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Food and Drink

Overnight French toast: Perfect for Christmas morning – or brunch for a crowd

  • Author: Maya Wilson
    | Alaska From Scratch
  • Updated: December 15, 2017
  • Published December 14, 2017

Cinnamon crunch overnight French toast (Maya Wilson / Alaska from Scratch)

I received a text message from my wife asking if I would be willing to help her cook breakfast for her staff for their early morning staff meeting. "Of course," I quickly replied. "What do you have in mind?"

She had polled her staff, asking about their favorite breakfast foods. Four of them requested French toast. I ran through the logistics in my head of what it would look like to make slices of French toast for that many people by 7:30 in the morning in an office kitchen/break room. Although it certainly wouldn't be as hard as a busy restaurant kitchen for Sunday brunch, a scenario I understand all too well, I knew there had to be a better way. Finally, I landed on overnight French toast, the baked version that can be assembled the night before, often used for occasions like Christmas morning.

I wanted to keep the flavor profiles simple and familiar, but I wanted it to be special somehow, too. I scoured recipes and decided to adapt one by Ree Drummond I found on Food Network. I was drawn to it because, just before baking, the entire pan of French toast is covered in a cinnamon crumble (which we also prepared and refrigerated the night before), that bakes up crispy and somewhat caramelized. I loved this idea, almost like French toast meets coffee cake. In reading the reviews, many people said her French toast was too sweet, especially once maple syrup joined the party. So, the first change I made was to reduce the sugar in the custard by half. I also omitted the fresh blueberries she recommends for serving. The final adaptation I made was to add a generous splash of bourbon to the mix. That bit is optional, but highly recommended, especially if you're considering this one for Christmas morning.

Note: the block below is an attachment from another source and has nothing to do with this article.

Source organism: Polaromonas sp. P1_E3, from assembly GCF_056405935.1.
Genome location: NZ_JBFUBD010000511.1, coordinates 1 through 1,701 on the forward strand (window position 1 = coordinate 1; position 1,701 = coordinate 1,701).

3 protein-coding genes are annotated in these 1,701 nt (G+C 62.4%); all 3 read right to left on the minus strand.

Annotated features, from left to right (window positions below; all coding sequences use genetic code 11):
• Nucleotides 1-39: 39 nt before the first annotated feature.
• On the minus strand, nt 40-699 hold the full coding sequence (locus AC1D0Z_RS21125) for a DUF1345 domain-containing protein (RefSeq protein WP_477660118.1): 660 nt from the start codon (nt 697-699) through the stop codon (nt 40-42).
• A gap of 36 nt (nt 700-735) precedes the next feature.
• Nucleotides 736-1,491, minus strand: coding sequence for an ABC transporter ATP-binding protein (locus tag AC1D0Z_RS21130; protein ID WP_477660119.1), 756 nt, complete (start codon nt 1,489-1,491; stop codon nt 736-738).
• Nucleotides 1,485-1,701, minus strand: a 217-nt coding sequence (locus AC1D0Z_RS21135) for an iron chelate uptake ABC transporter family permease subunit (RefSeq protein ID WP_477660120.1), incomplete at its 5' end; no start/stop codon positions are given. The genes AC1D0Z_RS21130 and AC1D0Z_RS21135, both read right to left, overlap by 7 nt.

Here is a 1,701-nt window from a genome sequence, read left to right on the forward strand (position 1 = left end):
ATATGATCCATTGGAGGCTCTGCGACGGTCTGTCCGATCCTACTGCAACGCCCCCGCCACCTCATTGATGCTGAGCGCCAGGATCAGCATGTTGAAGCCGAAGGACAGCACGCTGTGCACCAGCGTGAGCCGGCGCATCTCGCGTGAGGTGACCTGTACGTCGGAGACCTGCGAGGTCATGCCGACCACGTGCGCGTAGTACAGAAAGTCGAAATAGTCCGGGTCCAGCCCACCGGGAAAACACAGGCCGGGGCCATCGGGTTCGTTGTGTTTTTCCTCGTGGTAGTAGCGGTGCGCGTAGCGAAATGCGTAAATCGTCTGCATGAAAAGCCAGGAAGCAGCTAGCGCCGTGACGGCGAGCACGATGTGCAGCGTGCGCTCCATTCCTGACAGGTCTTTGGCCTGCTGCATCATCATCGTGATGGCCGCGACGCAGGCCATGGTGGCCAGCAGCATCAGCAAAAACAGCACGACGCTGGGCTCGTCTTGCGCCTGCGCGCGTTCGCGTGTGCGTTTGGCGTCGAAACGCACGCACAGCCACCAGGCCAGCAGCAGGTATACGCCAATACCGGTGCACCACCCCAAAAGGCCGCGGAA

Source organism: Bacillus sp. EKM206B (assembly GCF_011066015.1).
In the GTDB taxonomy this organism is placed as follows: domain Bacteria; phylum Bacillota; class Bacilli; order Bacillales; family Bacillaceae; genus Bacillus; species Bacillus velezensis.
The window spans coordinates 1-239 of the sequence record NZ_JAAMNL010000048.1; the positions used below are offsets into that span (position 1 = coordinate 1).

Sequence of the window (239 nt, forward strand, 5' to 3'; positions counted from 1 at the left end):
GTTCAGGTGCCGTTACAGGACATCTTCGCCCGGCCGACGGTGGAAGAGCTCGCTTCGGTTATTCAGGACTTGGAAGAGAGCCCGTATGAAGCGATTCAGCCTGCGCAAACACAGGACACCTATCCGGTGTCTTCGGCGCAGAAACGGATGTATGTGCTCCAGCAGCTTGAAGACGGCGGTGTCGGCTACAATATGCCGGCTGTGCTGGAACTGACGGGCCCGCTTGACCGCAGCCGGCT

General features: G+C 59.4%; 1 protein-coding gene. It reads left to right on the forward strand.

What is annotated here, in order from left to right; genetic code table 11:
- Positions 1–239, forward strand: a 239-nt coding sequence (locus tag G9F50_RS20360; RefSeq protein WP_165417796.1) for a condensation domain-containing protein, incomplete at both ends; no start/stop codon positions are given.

Cinnamon crunch overnight French toast

Serves 8-12

For the French toast:

1 loaf French bread, torn into bite-sized pieces

8 eggs

2 cups milk (I used 2 percent)

1/2 cup cream

1/2 cup brown sugar

2 tablespoons vanilla extract

2 tablespoons bourbon (optional)

For the topping:

1/2 cup flour

1/2 cup brown sugar

1 teaspoon cinnamon

1/4 teaspoon salt

1/4 teaspoon ground nutmeg

1/2 cup cold butter, cubed

For serving:

pure maple syrup

Grease a 9- by 13-inch casserole dish. Distribute the torn bread evenly in the dish. In a medium mixing bowl, whisk together the eggs, milk, cream, brown sugar, vanilla and bourbon (if using) until it's smooth and the sugar is dissolved. Pour the custard evenly over the bread, pressing the bread down into the mixture gently until fully coated. Cover with plastic wrap and refrigerate overnight.

To make the topping: in a mixing bowl, stir together the flour, brown sugar, cinnamon, salt, and nutmeg. Using a pastry blender, cut in the cold butter until the mixture is crumbly. Cover and refrigerate overnight.

Preheat oven to 350 degrees. Uncover the French toast and sprinkle it evenly with all of the cinnamon crumble mixture. Bake for 45 minutes, until puffed up, browned and set in the center. Slice into squares and serve while warm with pure maple syrup. Recipe adapted from Food Network.

Maya Wilson lives in Kenai and blogs about food at Have a food question or recipe request? Email and your inquiry may appear in a future column.